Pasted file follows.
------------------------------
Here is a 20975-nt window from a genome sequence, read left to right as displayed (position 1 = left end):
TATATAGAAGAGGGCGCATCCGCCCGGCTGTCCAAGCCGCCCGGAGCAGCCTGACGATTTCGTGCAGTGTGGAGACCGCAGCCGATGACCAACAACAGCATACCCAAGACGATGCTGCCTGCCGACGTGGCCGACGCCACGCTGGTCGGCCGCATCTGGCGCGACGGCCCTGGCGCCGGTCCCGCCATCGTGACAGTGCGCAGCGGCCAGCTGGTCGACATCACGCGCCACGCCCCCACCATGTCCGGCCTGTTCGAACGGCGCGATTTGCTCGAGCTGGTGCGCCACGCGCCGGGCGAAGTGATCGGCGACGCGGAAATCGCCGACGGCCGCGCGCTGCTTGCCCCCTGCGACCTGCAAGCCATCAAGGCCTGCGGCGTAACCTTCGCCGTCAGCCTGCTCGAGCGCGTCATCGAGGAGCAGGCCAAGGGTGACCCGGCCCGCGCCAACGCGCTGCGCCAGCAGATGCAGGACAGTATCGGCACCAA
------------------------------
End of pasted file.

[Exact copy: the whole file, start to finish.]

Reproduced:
Here is a 20975-nt window from a genome sequence, read left to right as displayed (position 1 = left end):
TATATAGAAGAGGGCGCATCCGCCCGGCTGTCCAAGCCGCCCGGAGCAGCCTGACGATTTCGTGCAGTGTGGAGACCGCAGCCGATGACCAACAACAGCATACCCAAGACGATGCTGCCTGCCGACGTGGCCGACGCCACGCTGGTCGGCCGCATCTGGCGCGACGGCCCTGGCGCCGGTCCCGCCATCGTGACAGTGCGCAGCGGCCAGCTGGTCGACATCACGCGCCACGCCCCCACCATGTCCGGCCTGTTCGAACGGCGCGATTTGCTCGAGCTGGTGCGCCACGCGCCGGGCGAAGTGATCGGCGACGCGGAAATCGCCGACGGCCGCGCGCTGCTTGCCCCCTGCGACCTGCAAGCCATCAAGGCCTGCGGCGTAACCTTCGCCGTCAGCCTGCTCGAGCGCGTCATCGAGGAGCAGGCCAAGGGTGACCCGGCCCGCGCCAACGCGCTGCGCCAGCAGATGCAGGACAGTATCGGCACCAA